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“The Characters of Lent: Judas”
Matthew 26:14-27:5


Pastor Kevin Vogts
Holy Cross Lutheran Church
Dakota Dunes, South Dakota
Ash Wednesday—February 25, 2009

Mark reports, “The chief priests and the teachers of the law were looking for some sly way to arrest Jesus and kill him.”  They wanted to arrest Jesus quietly, at night.  But, how would they even find Jesus among the 200,000 Passover pilgrims camped in the hills around Jerusalem?  To carry out their murderous plot, Jesus’ enemies needed an insider, one of his own inner circle who would betray him.  As John reports, “Jesus left with his disciples and crossed the Kidron Valley. On the other side there was an olive grove, and he and his disciples went into it.  Now Judas, who betrayed him, knew the place, because Jesus had often met there with his disciples.”

Friday of Holy Week is called Good Friday, the day our Savior died; Thursday of Holy Week is called Maundy Thursday, the night of the Last Supper; and Wednesday of Holy Week is called Spy Wednesday, because tradition says it was on that day the spy Judas went to the chief priests and asked, “What are you willing to give me if I hand him over to you?”  Mark reports, “They were delighted to hear this and promised to give him money.”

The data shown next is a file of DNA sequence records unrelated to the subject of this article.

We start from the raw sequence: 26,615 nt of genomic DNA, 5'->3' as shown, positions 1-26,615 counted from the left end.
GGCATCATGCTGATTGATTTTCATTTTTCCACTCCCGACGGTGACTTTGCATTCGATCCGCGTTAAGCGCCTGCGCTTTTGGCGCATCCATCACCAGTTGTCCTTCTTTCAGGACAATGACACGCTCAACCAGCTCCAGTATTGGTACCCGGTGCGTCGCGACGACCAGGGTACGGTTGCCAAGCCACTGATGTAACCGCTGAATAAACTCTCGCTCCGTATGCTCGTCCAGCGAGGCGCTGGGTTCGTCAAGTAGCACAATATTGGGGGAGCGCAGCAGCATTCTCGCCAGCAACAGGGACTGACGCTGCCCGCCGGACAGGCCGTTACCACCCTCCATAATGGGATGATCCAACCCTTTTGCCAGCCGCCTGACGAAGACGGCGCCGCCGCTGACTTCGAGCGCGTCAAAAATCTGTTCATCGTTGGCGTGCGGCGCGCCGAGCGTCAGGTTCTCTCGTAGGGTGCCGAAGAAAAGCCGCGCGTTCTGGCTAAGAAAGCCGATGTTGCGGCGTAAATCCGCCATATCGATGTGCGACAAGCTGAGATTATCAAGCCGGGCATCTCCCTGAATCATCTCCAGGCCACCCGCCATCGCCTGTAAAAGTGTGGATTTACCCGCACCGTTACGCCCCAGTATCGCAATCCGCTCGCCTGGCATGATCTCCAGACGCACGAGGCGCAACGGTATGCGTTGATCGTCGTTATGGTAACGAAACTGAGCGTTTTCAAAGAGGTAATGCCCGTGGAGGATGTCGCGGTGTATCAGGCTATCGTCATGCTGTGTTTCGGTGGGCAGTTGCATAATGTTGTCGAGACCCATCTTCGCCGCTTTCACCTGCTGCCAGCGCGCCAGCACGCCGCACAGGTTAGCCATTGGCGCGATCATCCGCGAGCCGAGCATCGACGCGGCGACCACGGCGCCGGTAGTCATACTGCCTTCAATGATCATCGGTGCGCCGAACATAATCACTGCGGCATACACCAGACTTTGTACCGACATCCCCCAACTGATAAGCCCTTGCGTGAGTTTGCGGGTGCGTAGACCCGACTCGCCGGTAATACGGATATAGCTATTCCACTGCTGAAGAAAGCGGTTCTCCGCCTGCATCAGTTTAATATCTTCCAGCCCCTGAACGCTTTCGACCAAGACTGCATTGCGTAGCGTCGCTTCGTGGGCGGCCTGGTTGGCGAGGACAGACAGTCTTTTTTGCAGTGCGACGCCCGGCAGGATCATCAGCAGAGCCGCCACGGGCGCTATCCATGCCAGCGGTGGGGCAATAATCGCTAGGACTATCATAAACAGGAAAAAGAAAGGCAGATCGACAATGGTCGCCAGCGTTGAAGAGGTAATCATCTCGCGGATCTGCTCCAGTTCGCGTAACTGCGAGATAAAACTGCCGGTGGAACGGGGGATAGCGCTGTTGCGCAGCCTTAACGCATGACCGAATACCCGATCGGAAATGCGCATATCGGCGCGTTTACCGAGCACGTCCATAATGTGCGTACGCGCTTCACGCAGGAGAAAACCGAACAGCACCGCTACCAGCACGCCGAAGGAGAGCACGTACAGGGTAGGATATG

What was the motive for Judas Iscariot to betray Jesus?  Money.  According to Matthew, 30 pieces of silver, 30 silver coins like this one, a Roman denarius, equal to one day’s wages.  In today’s dollars, 30 denarii would be about $3,000.

Peter says, “It was not with perishable things such as silver or gold that you were redeemed . . . but with the precious blood of Christ.”  The spiritual treasure which Jesus earned for you by his death is so much more valuable than ANY earthly treasure, for by his death Jesus earned for you redemption, forgiveness of all your sins, eternal life in heaven. 

Do not be like Judas, who gave up this glorious spiritual treasure for a measly earthly treasure, an earthly treasure which actually brought Judas not pleasure but the deepest despair.  As Paul tells Timothy: “Godliness with contentment is great gain.  For we brought nothing into the world, and we can take nothing out of it.  But if we have food and clothing, we will be content with that.  People who want to get rich fall into temptation and a trap and into many foolish and harmful desires that plunge men into ruin and destruction.  For the love of money is a root of all kinds of evil. Some people, eager for money, have wandered from the faith and pierced themselves with many griefs.  But you, man of God, flee from all this.”

That is the lesson of the Lenten story of Judas.  Amen.

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